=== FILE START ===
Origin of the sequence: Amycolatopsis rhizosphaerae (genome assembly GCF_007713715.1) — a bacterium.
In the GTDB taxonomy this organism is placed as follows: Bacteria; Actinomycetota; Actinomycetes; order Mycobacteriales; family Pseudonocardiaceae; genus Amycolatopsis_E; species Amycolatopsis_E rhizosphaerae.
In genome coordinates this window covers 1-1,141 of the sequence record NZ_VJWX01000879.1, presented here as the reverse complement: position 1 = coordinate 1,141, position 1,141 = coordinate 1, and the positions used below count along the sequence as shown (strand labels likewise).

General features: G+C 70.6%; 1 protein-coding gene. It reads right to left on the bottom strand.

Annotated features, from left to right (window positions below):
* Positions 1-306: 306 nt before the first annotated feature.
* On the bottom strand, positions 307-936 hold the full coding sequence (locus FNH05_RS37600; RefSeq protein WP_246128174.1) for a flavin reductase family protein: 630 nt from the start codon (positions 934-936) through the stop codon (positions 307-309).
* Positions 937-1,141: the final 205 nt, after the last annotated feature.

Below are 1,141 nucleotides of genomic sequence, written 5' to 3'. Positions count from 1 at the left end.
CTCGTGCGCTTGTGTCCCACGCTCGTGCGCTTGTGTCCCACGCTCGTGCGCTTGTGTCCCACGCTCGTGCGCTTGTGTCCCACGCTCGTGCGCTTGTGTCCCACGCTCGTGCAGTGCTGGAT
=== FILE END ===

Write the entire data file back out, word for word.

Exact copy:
Origin of the sequence: Amycolatopsis rhizosphaerae (genome assembly GCF_007713715.1) — a bacterium.
In the GTDB taxonomy this organism is placed as follows: Bacteria; Actinomycetota; Actinomycetes; order Mycobacteriales; family Pseudonocardiaceae; genus Amycolatopsis_E; species Amycolatopsis_E rhizosphaerae.
In genome coordinates this window covers 1-1,141 of the sequence record NZ_VJWX01000879.1, presented here as the reverse complement: position 1 = coordinate 1,141, position 1,141 = coordinate 1, and the positions used below count along the sequence as shown (strand labels likewise).

General features: G+C 70.6%; 1 protein-coding gene. It reads right to left on the bottom strand.

Annotated features, from left to right (window positions below):
* Positions 1-306: 306 nt before the first annotated feature.
* On the bottom strand, positions 307-936 hold the full coding sequence (locus FNH05_RS37600; RefSeq protein WP_246128174.1) for a flavin reductase family protein: 630 nt from the start codon (positions 934-936) through the stop codon (positions 307-309).
* Positions 937-1,141: the final 205 nt, after the last annotated feature.

Below are 1,141 nucleotides of genomic sequence, written 5' to 3'. Positions count from 1 at the left end.
CTCGTGCGCTTGTGTCCCACGCTCGTGCGCTTGTGTCCCACGCTCGTGCGCTTGTGTCCCACGCTCGTGCGCTTGTGTCCCACGCTCGTGCGCTTGTGTCCCACGCTCGTGCAGTGCTGGAT